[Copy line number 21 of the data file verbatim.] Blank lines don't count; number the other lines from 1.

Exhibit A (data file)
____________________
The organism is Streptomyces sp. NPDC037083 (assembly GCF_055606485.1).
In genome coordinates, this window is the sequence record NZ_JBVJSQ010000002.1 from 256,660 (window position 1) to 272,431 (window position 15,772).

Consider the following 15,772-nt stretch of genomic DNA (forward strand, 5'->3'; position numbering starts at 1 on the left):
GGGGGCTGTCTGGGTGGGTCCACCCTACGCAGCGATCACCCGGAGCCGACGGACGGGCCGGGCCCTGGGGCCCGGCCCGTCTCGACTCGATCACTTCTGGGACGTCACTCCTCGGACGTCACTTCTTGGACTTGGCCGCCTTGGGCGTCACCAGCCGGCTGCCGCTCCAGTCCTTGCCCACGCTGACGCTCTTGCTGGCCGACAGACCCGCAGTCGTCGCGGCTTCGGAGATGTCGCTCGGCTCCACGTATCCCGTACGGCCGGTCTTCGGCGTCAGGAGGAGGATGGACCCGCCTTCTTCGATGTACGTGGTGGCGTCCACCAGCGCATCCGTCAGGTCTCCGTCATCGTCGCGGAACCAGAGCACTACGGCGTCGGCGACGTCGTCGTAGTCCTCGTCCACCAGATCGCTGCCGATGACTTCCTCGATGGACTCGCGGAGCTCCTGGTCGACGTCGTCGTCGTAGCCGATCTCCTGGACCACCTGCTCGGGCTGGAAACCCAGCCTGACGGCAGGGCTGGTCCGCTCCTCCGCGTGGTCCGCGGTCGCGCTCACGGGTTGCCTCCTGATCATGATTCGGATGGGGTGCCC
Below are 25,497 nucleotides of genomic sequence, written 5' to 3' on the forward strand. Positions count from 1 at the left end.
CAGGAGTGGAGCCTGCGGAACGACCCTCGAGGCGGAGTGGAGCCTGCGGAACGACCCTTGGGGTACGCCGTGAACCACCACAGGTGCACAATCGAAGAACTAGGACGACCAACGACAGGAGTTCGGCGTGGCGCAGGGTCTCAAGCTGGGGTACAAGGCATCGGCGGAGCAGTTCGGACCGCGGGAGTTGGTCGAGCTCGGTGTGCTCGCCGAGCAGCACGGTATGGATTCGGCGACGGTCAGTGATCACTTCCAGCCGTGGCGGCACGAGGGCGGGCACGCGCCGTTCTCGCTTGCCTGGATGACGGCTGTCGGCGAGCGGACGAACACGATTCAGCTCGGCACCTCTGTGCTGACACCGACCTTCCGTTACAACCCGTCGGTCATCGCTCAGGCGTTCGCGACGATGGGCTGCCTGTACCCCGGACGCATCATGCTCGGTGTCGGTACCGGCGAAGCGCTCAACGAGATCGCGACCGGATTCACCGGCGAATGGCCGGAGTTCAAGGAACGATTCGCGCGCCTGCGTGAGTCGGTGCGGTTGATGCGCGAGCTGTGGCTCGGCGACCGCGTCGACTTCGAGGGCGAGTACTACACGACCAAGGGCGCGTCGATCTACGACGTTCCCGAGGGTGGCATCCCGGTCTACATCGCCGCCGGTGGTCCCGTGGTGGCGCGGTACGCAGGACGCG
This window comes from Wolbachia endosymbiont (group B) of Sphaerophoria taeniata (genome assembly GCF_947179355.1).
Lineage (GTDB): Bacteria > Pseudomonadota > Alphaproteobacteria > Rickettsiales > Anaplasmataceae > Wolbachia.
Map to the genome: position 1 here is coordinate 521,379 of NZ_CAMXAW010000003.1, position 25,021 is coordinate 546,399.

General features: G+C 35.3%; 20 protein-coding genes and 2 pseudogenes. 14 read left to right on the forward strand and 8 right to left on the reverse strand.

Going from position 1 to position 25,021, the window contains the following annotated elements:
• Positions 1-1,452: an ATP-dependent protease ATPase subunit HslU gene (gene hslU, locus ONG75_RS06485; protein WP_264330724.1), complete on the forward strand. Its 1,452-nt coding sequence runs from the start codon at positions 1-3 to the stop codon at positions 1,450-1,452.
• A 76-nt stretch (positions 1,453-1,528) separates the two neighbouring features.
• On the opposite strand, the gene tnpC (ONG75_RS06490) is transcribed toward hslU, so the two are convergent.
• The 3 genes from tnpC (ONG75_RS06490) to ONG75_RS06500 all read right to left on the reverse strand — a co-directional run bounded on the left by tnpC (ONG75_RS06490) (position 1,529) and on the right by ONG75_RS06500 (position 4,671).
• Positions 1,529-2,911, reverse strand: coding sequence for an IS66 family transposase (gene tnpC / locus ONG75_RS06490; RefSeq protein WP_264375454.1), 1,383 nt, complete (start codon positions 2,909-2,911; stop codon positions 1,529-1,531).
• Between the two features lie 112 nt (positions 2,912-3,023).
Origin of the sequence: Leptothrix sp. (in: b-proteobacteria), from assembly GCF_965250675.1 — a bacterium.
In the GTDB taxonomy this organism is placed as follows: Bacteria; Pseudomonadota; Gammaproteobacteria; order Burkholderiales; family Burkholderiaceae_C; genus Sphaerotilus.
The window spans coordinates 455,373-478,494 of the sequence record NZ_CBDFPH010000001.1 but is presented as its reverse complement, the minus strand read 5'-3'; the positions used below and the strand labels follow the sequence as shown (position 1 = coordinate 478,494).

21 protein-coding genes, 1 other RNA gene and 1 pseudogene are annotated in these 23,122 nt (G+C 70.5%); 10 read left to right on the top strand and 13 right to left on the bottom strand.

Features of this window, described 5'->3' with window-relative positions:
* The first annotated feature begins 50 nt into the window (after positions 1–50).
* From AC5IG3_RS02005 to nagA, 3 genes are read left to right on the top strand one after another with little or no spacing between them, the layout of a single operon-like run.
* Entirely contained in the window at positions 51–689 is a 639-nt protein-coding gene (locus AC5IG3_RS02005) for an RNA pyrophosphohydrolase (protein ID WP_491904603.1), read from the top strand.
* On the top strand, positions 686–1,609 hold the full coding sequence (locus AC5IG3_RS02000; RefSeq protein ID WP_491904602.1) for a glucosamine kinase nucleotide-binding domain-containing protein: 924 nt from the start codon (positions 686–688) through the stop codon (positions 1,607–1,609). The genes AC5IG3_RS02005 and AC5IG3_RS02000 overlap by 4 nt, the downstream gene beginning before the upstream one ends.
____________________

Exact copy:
21 protein-coding genes, 1 other RNA gene and 1 pseudogene are annotated in these 23,122 nt (G+C 70.5%); 10 read left to right on the top strand and 13 right to left on the bottom strand.